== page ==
The Posole Variations

The Posole Variations. This one uses chicken thighs, red and yellow bell peppers, tomatillos and other good things. No hot rats were harmed in the making of this stew.

The Posole Variations. This one uses chicken thighs, red and yellow bell peppers, tomatillos and other good things. No hot rats were harmed in the making of this stew.

I make a lot of posole, and over the years have settled on one simple version and one slightly more elaborate (from The Santa Fe School of Cooking Cookbook).

But the other day I was searching the Innertubes for a chicken version I made once and stumbled across an entirely new recipe that looked good.

So I gave it a whirl and whaddaya know? I have a third favorite.

Thus today’s Zappadan 2014 musical selection, “The Gumbo Variations,” from “Hot Rats.”

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6 Responses to “The Posole Variations”

  1. Steve O Says:

    Had to think twice about the zucchini, eventually landing on “why not?”

    Making headway on getting the girls (2 and 4) to try hotter fare. They demand a sniff of any chiles or hot sauce, but are still gun shy about ingesting. With time, all things with time, I suppose.

    • Patrick O'Grady Says:

      I had doubts about the zucchini myself. But oddly, it works.

      The kiddos might like this one, as there are no chiles involved at all. The only kick comes from the bell peppers — I used red and yellow — and the tomatillos. Well, there’s a bit of cumin in there, too.

      You can always punch your own bowl up a tad with some diced jalapeños as garnish, or maybe a pinch of chile pequin. But I took mine straight, and it was plenty flavorful despite a lack of chile-fired heat. In my norteño posoles I generally use anywhere from two to four dried red chiles.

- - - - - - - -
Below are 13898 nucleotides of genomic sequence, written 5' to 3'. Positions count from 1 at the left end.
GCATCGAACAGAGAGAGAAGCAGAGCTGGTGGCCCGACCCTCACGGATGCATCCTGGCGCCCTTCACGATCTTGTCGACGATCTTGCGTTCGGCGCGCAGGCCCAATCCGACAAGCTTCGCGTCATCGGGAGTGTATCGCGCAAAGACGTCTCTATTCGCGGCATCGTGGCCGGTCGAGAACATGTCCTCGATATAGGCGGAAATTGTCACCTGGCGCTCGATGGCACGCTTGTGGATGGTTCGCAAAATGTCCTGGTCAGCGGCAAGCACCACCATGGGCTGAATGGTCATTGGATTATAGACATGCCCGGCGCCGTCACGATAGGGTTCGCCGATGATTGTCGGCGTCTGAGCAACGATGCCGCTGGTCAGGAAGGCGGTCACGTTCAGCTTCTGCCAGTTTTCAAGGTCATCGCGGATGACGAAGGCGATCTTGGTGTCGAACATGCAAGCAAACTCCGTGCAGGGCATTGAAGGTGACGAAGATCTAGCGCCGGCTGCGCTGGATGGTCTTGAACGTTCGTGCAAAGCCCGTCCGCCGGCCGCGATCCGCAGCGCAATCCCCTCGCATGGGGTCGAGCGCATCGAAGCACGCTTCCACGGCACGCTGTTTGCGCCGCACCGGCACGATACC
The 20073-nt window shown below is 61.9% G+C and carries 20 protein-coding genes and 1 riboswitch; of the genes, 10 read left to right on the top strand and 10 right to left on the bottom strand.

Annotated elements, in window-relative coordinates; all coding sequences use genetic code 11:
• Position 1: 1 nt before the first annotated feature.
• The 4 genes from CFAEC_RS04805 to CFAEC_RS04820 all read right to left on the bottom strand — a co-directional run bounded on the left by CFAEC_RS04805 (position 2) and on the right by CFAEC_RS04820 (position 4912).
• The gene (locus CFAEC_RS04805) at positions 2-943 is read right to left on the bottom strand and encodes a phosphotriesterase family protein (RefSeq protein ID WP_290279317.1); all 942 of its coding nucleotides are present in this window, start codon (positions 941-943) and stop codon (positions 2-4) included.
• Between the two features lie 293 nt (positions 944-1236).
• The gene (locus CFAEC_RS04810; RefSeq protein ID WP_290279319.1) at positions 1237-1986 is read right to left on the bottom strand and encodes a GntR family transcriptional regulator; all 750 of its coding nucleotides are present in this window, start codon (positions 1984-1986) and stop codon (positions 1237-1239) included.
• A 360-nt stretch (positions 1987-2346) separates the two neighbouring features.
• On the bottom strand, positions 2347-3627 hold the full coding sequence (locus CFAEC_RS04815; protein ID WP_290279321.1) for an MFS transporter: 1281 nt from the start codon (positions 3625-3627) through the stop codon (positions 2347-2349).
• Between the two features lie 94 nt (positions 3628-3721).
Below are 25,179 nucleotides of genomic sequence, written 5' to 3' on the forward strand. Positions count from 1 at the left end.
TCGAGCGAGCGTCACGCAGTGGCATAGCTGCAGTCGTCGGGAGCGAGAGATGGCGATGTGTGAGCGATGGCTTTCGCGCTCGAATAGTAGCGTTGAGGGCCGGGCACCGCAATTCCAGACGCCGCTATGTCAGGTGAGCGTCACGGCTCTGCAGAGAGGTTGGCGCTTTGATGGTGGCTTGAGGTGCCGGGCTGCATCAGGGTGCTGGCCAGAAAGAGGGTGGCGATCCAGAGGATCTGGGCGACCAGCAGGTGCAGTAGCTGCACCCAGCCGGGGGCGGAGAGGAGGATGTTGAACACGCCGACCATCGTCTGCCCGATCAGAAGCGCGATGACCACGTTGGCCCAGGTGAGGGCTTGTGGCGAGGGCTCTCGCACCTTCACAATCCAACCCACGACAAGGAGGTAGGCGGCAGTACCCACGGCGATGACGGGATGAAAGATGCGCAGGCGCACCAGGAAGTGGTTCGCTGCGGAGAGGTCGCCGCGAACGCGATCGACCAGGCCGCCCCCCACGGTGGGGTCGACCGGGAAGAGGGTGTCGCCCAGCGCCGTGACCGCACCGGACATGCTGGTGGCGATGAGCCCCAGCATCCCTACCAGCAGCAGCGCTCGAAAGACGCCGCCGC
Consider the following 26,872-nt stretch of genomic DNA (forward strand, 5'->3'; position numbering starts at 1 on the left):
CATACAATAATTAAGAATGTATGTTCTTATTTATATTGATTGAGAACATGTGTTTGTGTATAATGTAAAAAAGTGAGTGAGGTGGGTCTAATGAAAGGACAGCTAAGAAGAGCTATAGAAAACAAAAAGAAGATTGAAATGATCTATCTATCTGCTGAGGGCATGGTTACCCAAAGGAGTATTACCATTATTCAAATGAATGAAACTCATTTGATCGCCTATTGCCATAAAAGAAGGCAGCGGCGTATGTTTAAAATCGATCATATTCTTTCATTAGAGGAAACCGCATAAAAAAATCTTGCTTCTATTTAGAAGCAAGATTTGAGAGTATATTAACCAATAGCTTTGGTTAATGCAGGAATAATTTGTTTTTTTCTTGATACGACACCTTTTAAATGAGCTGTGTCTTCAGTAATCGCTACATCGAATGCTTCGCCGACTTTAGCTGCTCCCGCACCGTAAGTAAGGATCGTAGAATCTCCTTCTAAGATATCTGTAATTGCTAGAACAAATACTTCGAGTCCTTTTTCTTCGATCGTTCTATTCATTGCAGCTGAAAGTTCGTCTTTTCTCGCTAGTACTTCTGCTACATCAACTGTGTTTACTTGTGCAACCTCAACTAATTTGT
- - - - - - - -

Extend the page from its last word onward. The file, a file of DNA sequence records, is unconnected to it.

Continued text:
2. Pat O'Brien Says:

    I live 7 miles, as the crow flies, from Mexico, but have never had posole. I don’t know why. I need to try it, and that recipe looks like the one to start with. By the way, that is a nifty looking stove top.

  3. John A. Levy Says:

    Like the look of the recipe, but I add adobo chile to mine with a little of the paste but I make mine with hatch green chiles and a touch of Pequin. Ho2wever the bell peppers and tomatillos sound really tasty. Somethign for a cold snap. Northwest Montana no sun rain and snow thank god we hit the equinox may find a virgin see if can change climate.

  4. md anderson Says:

    I keep things simple. Sautee onion, toss in the posole to toast it a bit, ground red Chimayo chile (med-hot), mild roasted green chile, ground cumin, shredded chicken and chicken stock. Simmer. Bueno!

  5. Larry T. Says:

    Part of setting up any new household is getting a pot of something boiling on the stove, so it looks like you’re settling in well, PO’G. Each time I start to worry that I (or more importantly the wife) won’t be interested in cooking once we leave the Academy (where they feed us very well or we dine out on weekends) I get a plate of pasta like last night’s: one of those that is so not-even-close to as good as I can make, I’m pretty sure the cooking jones will come back once we’re no longer enjoying the delights of the Academy’s “Angels of the Kitchen.”

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